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Health and Wellbeing

How Much Salt is Too Much?

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Oak Tree Team

17th August, 2018

Image of a spoon with salt

Salt is often demonised in the media. You’ve probably heard that it’s unhealthy, and that eating too much can cause health problems.

But is salt really that bad for you? If so, why? And how much salt is too much?

A diet that is high in salt can cause high blood pressure, but our bodies do need some of this vital mineral in order to function.

Read on to find out how you can make sure you're getting the right amount of salt, the difference between salt and sodium, and how to reduce your salt intake without compromising on taste.

How much salt should I be eating?

The NHS recommends that adults consume no more than 6g of salt a day and no more than 2.4g of sodium. These recommendations are sometimes referred to as reference intakes or ‘RDA’, which stands for recommended daily allowance.

Most food labels in the UK use traffic light colours to help you see at a glance how much salt a product contains. Red means the item is high in salt, and contains more than 1.5g of salt per 100g. Amber indicates a medium amount of salt (between 0.3g and 1.5g per 100g), and green indicates that a food is low in salt (less than 0.3g per 100g).

Image of food label.

Food labels are a good way to see how much salt you are consuming at a glance. Image: NHS.

6g of salt roughly equals a teaspoon, which doesn’t sound like very much when you consider that many prepared foods like bread and pasta already contain salt.

In the UK, adults consume an average of 8g of salt a day – well above the recommended 6g. But what are the risks?

What are the dangers of eating too much salt?

Regularly consuming too much salt can cause high blood pressure. This is because salt makes your body hold on to water, which is why you often feel thirsty after eating something very salty.

This extra water stored in your body can raise your blood pressure. You are particularly at risk if you’re aged over 50, have diabetes, or already have elevated blood pressure.

Image showing diagram of blood pressure

High blood pressure often has no symptoms. You may not know you’ve got it, but it can put extra strain on your organs such as your brain, kidneys, and heart.

This in turn can increase your risk of serious conditions including heart disease, strokes, and vascular dementia. If you regularly eat a lot of salt, cutting down could have a huge impact on your health.

Is it possible to not eat enough salt?

The short answer is yes. Sodium is an important electrolyte, and our bodies need it to function.

It’s vital for digestion and hydration. We need to consume some salt just to replace the amount we lose when we sweat going about our daily lives.

In extreme cases, not eating enough salt can increase your risk of hyponatremia, which occurs when the concentration of sodium in your blood is abnormally low.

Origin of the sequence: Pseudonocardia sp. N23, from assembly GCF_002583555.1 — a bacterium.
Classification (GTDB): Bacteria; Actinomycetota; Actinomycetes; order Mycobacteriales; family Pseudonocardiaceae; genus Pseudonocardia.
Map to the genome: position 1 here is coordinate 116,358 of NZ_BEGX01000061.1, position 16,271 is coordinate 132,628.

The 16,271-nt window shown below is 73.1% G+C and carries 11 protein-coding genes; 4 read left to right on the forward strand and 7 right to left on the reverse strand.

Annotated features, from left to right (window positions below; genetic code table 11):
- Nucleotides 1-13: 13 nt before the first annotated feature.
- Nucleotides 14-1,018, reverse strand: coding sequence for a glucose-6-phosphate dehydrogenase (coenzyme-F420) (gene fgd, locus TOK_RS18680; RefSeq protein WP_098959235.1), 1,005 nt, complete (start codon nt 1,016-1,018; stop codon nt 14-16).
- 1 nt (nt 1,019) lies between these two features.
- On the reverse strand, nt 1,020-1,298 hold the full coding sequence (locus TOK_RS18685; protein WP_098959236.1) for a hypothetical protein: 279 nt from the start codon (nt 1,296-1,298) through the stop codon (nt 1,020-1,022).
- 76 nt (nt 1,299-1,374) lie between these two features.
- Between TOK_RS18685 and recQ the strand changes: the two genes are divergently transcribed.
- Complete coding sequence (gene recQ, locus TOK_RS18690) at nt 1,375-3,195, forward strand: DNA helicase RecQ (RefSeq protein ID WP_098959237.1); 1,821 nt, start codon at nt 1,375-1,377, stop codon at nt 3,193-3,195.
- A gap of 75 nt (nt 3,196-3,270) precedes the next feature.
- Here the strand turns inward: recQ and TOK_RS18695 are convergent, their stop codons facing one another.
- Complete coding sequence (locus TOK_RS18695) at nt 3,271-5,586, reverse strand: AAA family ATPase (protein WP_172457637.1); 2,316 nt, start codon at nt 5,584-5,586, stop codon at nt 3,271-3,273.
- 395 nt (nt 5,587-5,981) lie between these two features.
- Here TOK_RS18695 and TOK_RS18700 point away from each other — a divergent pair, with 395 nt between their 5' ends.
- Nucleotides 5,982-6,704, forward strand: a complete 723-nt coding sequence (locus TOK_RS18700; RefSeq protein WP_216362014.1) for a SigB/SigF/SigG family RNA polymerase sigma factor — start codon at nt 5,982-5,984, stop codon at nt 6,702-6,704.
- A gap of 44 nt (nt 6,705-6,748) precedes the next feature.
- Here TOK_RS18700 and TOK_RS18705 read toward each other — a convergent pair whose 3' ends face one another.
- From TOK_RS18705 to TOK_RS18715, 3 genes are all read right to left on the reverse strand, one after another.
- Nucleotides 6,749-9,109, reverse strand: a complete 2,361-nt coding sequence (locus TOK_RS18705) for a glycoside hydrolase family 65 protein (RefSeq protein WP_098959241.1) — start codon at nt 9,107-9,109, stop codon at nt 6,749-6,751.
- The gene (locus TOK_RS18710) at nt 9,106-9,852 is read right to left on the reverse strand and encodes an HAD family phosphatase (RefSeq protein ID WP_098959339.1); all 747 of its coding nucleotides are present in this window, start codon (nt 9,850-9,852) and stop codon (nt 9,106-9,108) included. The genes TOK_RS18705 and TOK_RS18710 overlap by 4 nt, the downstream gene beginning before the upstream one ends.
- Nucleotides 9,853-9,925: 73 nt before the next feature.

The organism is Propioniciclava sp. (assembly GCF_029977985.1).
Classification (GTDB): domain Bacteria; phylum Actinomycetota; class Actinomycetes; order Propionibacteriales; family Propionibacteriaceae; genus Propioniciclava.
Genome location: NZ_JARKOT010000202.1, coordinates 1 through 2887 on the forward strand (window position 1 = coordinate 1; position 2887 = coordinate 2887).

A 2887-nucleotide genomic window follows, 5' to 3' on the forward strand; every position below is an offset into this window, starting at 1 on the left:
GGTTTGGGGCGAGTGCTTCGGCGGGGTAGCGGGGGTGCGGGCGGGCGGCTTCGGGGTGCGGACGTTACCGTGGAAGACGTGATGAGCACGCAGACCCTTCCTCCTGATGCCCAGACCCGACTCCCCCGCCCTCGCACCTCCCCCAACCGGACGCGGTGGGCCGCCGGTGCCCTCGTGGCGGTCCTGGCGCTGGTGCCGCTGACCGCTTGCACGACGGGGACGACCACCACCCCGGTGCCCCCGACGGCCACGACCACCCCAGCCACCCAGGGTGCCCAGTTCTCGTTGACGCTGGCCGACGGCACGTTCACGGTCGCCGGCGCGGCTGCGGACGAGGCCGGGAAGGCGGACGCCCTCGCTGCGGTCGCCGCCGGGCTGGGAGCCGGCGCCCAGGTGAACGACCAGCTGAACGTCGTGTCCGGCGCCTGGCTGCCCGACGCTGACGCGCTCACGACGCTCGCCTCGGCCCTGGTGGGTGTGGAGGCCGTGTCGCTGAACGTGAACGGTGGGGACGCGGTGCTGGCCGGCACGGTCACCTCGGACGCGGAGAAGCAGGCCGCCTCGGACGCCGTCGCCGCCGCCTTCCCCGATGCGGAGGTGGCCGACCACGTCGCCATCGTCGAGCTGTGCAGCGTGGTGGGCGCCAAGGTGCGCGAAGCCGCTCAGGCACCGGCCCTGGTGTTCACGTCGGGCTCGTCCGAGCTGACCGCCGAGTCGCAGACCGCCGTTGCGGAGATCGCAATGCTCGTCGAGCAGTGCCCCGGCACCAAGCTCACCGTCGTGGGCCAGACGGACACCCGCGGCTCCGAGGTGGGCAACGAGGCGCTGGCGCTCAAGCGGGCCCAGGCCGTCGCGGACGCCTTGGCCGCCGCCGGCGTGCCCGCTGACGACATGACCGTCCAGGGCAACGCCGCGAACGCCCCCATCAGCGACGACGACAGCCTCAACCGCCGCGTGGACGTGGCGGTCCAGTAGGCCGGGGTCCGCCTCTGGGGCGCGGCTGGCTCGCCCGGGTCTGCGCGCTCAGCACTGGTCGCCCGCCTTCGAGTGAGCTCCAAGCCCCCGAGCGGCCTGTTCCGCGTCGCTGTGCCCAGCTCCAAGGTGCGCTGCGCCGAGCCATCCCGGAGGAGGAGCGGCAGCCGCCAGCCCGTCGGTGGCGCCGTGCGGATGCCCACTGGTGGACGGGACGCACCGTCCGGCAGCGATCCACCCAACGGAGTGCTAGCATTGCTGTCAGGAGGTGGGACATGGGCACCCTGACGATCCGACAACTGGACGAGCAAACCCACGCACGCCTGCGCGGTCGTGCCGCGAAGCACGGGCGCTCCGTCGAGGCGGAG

While it’s important to take steps to reduce your salt intake if you’re eating too much, it’s not a good idea to cut it out of your diet completely.

What’s the difference between salt and sodium?

Salt and sodium are often use interchangeably, but there is a difference between the two.

Salt is a mineral. It’s made up of sodium and chloride, and it’s the sodium in salt that affects blood pressure.

Image of food with vegetables and salt and pepper

Food labels often show the amount of salt and the amount of sodium they contain, which can be confusing if you’re trying to track how much salt you’re eating. To convert sodium to salt, multiply the amount of sodium by 2.5. For example, 2.4g multiplied by 2.5 is 6g.

Ultimately, while it doesn’t actually matter whether you track salt or sodium, it may be easier to track the salt content. Some food labels won’t show the amount of sodium they contain, but almost all will show the amount of salt.

Alternatives to salt

Some foods are almost always high in salt. These include bacon, cheese, gravy, and ham. Other foods have a salt content that can vary drastically between different types or brands.

These are the foods that can often catch us out, because we wouldn’t necessarily consider them to be high-salt foods. Examples are bread, including bread products like crumpets; cooking sauces; ready meals; soup; tinned vegetables and pulses like beans; and condiments like ketchup.

However, nowadays there are lots of low-salt alternatives to help you reduce your salt intake. For instance, Heinz have created a reduced sugar and salt range which includes ketchup and baked beans. You can even still get salt and shake crisps, complete with the little blue sachet of salt!

Many people worry that reducing their salt intake will result in boring dinners and bland food, but there are lots of herbs and spices that you can use to add flavour to your food instead.

Chilli, paprika, and cumin are all easy ways to add flavour to everything from casseroles to soup while herbs like parsley and dill can help brighten up fish dishes.

So what's the verdict?

As with so many things in life, moderation is key! If think you're eating too much salt, why not try tracking your intake for a week? Depending on the results, it will either put your mind at rest or show you where you can cut down on salt in your diet.

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